One of the more amazing success stories on the Internet is Hulu.com, a curious website whose business model centres on giving stuff away.
Hulu.com provides TV shows, movies, classic clips and other video content. Consider it YouTube for long-form videos, not the short ones for which YouTube is famous.
Is everyone is talking about that Saturday Night Live skit? Hulu’s where you’ll find it — legally and happily and in fairly high definition. All well-organized and in a nice format.
Hulu is an interesting website because, for years, movie studios and television networks (like the newspapers and record studios before them) tried to protect their intellectual property from the grabby Internet. Some cool SNL skit would appear on YouTube and NBC would ask for it to be removed, claiming copyright.
Rightly so, because the network was not being paid for its cowbell rights.
Now, roughly 150 content providers, including NBC Universal, Fox and Disney, send their content to Hulu to be given away for free.
(CBS isn’t among them; it’s developing a site called TV.com.)
At Hulu’s launch, competitors hooted at the site, saying no one would want to watch old TV shows and old movies on the web.
They were wrong.
That goes double when there is no other place to watch the content.
Then the model switched when NBC started porting new stuff over there. Now it is a hub for recent shows, too.
Hulu makes its money by advertising, both in the video and on the site. Just a year old, the site now is the second-most popular video site on the entire web, second only to YouTube.com.
What I like the most is the site’s depth of content and its incredible back end.
It seems like the only performance limitation is the bandwidth you bring to the table.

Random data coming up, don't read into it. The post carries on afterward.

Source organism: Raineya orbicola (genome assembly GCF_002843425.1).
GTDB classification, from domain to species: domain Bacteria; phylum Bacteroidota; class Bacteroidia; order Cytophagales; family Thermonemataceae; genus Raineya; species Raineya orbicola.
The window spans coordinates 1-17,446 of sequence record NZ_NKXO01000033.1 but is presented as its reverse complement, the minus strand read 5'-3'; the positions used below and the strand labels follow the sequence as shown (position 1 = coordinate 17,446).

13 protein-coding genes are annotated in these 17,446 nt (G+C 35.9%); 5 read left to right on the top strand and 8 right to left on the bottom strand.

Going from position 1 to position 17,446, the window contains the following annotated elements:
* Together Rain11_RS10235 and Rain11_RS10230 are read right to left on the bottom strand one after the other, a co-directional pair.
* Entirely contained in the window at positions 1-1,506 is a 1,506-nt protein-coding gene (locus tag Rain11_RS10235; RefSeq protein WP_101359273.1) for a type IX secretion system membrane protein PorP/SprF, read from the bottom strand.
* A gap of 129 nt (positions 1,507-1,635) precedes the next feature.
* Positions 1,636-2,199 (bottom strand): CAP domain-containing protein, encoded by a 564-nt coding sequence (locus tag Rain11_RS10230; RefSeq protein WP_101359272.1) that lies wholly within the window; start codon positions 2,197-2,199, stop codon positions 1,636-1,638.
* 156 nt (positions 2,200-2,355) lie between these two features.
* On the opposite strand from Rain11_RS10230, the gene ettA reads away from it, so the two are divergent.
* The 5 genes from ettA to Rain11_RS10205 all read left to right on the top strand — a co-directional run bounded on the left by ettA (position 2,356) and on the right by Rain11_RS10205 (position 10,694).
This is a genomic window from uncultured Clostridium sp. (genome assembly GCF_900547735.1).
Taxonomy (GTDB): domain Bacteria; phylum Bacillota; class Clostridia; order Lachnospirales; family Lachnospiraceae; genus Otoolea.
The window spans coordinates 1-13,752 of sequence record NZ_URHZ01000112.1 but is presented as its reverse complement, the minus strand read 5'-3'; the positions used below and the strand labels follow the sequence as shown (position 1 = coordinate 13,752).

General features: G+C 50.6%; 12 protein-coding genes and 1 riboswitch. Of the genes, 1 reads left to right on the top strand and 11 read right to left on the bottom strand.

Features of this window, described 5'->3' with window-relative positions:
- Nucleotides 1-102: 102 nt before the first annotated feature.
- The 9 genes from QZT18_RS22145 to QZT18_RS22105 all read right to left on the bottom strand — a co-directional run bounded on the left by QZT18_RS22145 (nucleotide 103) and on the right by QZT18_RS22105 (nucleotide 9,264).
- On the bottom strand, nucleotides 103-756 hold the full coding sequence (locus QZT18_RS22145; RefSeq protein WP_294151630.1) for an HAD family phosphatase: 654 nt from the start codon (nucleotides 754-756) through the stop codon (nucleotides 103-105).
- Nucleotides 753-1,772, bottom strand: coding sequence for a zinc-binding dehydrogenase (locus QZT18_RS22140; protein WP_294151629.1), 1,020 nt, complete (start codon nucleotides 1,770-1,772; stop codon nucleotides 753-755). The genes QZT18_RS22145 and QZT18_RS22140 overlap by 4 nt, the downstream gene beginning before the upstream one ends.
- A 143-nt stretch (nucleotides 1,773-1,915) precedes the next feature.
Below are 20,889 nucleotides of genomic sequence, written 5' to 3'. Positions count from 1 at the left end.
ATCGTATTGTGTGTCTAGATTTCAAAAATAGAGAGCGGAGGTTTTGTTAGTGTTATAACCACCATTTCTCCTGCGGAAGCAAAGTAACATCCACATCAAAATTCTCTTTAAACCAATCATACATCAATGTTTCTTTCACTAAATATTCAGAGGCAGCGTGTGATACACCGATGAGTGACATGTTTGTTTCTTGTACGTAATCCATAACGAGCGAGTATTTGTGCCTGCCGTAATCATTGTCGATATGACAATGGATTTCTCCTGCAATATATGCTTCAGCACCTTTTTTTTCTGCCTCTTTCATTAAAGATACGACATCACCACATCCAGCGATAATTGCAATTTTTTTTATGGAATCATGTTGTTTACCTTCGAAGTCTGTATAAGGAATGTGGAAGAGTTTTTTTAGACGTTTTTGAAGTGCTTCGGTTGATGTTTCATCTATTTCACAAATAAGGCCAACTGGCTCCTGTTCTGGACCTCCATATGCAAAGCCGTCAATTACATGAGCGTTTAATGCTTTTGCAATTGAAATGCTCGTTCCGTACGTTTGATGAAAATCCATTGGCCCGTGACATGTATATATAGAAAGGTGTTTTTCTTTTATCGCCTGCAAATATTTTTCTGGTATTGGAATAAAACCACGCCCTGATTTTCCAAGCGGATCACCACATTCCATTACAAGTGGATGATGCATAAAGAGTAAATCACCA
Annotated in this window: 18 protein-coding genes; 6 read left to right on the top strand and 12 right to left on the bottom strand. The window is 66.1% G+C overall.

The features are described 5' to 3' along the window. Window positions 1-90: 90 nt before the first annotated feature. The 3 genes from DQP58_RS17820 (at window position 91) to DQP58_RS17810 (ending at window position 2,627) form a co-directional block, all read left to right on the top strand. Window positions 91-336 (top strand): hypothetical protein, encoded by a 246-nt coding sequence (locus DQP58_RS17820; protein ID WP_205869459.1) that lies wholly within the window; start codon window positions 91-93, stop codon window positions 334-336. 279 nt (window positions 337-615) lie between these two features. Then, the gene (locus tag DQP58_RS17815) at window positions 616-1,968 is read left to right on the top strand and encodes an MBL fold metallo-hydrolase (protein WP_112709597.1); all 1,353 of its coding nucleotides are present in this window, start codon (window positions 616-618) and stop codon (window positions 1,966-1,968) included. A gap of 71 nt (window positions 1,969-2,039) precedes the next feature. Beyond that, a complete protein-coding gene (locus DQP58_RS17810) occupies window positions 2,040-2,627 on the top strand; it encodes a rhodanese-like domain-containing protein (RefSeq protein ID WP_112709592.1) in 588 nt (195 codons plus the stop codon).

The search is lightning quick and complete and the video pops up in a few seconds. I also like that the ads are not all that obtrusive. I certainly don’t mind ads; I don’t mind paying the bills to get the content.
In many cases they are a minute or two per hour of content.
No one knows if Hulu is making any money yet, though it is spending a lot of money on promotion, including Super Bowl ads.
It’s loaded with premium content when compared with You Tube. If you’re Cisco or GM, where do you want your advertising dollar? Next to Will Farrell’s SNL monologue or with a video of some skateboarder falling off a curb on YouTube?
If it is not making money now, it probably will be soon.
Want to watch SuperSize Me, the cool documentary about eating McDonald’s food for 30 days? Just click. Or TV shows, some current like Kings, Glee or Family Guy, some long gone like Firefly.
All in all, I love this site and I hope it survives the Web 2.0.1 fallout.
James Derk is owner of CyberDads, a computer repair firm and a tech columnist for Scripps Howard News Service. E-mail him at firstname.lastname@example.org